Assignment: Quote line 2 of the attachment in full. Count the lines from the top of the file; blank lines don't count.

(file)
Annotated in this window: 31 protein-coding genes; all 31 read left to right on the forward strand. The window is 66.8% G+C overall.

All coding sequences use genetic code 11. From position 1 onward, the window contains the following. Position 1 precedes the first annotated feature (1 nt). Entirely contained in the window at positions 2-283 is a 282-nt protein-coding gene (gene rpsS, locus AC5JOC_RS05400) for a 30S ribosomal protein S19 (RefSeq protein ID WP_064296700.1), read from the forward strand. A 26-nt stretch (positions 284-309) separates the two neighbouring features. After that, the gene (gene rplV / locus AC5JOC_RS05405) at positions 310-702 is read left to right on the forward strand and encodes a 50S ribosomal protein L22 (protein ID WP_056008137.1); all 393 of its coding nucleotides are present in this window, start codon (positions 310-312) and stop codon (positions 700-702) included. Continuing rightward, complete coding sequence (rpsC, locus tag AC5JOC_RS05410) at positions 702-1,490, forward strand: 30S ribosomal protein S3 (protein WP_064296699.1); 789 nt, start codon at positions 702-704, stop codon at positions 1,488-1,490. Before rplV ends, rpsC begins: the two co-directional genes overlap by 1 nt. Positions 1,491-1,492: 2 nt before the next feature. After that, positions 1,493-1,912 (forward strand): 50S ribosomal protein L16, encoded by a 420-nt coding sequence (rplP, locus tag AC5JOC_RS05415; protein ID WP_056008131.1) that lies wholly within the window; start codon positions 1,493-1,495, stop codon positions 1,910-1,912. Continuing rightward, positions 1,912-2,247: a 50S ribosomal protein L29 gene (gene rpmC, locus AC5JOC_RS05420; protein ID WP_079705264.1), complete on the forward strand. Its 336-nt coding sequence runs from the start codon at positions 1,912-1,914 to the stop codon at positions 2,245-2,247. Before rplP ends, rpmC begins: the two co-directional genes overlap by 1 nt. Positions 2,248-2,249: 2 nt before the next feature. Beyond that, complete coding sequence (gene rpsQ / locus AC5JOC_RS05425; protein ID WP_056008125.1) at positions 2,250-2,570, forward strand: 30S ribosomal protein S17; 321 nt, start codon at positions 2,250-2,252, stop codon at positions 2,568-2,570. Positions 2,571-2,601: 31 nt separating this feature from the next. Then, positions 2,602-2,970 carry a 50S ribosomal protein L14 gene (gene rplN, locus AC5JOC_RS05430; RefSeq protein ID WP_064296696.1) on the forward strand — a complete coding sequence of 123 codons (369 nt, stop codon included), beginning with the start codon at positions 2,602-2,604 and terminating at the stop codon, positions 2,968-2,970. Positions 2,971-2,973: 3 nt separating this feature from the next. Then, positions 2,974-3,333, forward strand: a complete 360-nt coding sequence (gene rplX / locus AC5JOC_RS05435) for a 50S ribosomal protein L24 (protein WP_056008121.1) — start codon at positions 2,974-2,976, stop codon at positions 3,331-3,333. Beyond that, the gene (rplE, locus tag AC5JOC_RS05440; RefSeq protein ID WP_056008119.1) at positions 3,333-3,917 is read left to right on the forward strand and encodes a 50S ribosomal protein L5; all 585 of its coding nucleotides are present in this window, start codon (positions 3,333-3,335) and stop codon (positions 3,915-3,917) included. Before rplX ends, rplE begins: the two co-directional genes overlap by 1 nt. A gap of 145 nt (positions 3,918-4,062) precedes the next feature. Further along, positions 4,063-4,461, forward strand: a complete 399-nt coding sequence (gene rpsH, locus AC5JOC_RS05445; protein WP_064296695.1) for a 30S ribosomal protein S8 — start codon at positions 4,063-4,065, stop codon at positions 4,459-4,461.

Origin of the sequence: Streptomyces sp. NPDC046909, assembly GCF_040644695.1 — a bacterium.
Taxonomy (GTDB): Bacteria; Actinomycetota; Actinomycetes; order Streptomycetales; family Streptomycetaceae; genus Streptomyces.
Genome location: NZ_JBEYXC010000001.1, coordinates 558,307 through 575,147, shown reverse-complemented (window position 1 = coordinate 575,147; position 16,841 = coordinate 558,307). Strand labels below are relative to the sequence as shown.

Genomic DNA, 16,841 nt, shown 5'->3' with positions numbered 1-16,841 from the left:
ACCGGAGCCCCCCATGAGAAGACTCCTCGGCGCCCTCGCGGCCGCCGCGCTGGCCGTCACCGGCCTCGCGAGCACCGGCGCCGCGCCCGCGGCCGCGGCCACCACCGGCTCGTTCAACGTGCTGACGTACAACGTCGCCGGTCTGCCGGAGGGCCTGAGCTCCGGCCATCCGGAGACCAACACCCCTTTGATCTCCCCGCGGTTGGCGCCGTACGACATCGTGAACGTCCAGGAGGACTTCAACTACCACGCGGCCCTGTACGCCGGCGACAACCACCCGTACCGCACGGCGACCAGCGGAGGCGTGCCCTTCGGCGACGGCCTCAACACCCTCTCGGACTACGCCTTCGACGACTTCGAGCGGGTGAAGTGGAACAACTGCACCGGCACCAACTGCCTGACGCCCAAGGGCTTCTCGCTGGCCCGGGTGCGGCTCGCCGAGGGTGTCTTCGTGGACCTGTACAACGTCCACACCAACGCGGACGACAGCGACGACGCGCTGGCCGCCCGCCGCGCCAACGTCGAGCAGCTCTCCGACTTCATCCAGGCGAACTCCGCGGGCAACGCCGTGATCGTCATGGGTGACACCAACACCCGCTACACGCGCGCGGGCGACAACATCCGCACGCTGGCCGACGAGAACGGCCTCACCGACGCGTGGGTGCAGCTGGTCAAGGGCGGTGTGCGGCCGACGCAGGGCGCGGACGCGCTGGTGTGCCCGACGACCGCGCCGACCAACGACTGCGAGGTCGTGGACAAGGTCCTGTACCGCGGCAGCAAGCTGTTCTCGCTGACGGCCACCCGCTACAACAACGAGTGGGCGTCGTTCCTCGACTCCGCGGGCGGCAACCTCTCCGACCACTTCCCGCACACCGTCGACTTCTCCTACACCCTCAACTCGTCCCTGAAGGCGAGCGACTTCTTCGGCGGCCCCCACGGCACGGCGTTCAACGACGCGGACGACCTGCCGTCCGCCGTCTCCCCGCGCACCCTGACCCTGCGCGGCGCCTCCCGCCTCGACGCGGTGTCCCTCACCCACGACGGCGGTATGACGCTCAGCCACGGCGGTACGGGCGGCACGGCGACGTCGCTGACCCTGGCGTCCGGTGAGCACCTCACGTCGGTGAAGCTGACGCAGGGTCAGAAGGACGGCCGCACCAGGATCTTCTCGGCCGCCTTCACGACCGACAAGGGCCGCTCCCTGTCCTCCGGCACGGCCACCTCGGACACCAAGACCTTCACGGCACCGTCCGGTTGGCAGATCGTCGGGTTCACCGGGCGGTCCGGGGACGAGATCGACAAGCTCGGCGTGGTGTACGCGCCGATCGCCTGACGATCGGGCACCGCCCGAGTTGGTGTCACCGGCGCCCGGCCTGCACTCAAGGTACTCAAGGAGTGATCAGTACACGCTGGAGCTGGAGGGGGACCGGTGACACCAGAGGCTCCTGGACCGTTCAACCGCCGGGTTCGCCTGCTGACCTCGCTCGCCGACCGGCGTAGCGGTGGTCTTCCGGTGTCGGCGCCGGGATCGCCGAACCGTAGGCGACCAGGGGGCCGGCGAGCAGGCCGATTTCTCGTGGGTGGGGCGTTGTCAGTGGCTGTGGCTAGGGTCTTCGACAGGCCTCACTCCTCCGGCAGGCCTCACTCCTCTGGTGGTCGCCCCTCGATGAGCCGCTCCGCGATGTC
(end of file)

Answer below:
All coding sequences use genetic code 11. From position 1 onward, the window contains the following. Position 1 precedes the first annotated feature (1 nt). Entirely contained in the window at positions 2-283 is a 282-nt protein-coding gene (gene rpsS, locus AC5JOC_RS05400) for a 30S ribosomal protein S19 (RefSeq protein ID WP_064296700.1), read from the forward strand. A 26-nt stretch (positions 284-309) separates the two neighbouring features. After that, the gene (gene rplV / locus AC5JOC_RS05405) at positions 310-702 is read left to right on the forward strand and encodes a 50S ribosomal protein L22 (protein ID WP_056008137.1); all 393 of its coding nucleotides are present in this window, start codon (positions 310-312) and stop codon (positions 700-702) included. Continuing rightward, complete coding sequence (rpsC, locus tag AC5JOC_RS05410) at positions 702-1,490, forward strand: 30S ribosomal protein S3 (protein WP_064296699.1); 789 nt, start codon at positions 702-704, stop codon at positions 1,488-1,490. Before rplV ends, rpsC begins: the two co-directional genes overlap by 1 nt. Positions 1,491-1,492: 2 nt before the next feature. After that, positions 1,493-1,912 (forward strand): 50S ribosomal protein L16, encoded by a 420-nt coding sequence (rplP, locus tag AC5JOC_RS05415; protein ID WP_056008131.1) that lies wholly within the window; start codon positions 1,493-1,495, stop codon positions 1,910-1,912. Continuing rightward, positions 1,912-2,247: a 50S ribosomal protein L29 gene (gene rpmC, locus AC5JOC_RS05420; protein ID WP_079705264.1), complete on the forward strand. Its 336-nt coding sequence runs from the start codon at positions 1,912-1,914 to the stop codon at positions 2,245-2,247. Before rplP ends, rpmC begins: the two co-directional genes overlap by 1 nt. Positions 2,248-2,249: 2 nt before the next feature. Beyond that, complete coding sequence (gene rpsQ / locus AC5JOC_RS05425; protein ID WP_056008125.1) at positions 2,250-2,570, forward strand: 30S ribosomal protein S17; 321 nt, start codon at positions 2,250-2,252, stop codon at positions 2,568-2,570. Positions 2,571-2,601: 31 nt separating this feature from the next. Then, positions 2,602-2,970 carry a 50S ribosomal protein L14 gene (gene rplN, locus AC5JOC_RS05430; RefSeq protein ID WP_064296696.1) on the forward strand — a complete coding sequence of 123 codons (369 nt, stop codon included), beginning with the start codon at positions 2,602-2,604 and terminating at the stop codon, positions 2,968-2,970. Positions 2,971-2,973: 3 nt separating this feature from the next. Then, positions 2,974-3,333, forward strand: a complete 360-nt coding sequence (gene rplX / locus AC5JOC_RS05435) for a 50S ribosomal protein L24 (protein WP_056008121.1) — start codon at positions 2,974-2,976, stop codon at positions 3,331-3,333. Beyond that, the gene (rplE, locus tag AC5JOC_RS05440; RefSeq protein ID WP_056008119.1) at positions 3,333-3,917 is read left to right on the forward strand and encodes a 50S ribosomal protein L5; all 585 of its coding nucleotides are present in this window, start codon (positions 3,333-3,335) and stop codon (positions 3,915-3,917) included. Before rplX ends, rplE begins: the two co-directional genes overlap by 1 nt. A gap of 145 nt (positions 3,918-4,062) precedes the next feature. Further along, positions 4,063-4,461, forward strand: a complete 399-nt coding sequence (gene rpsH, locus AC5JOC_RS05445; protein WP_064296695.1) for a 30S ribosomal protein S8 — start codon at positions 4,063-4,065, stop codon at positions 4,459-4,461.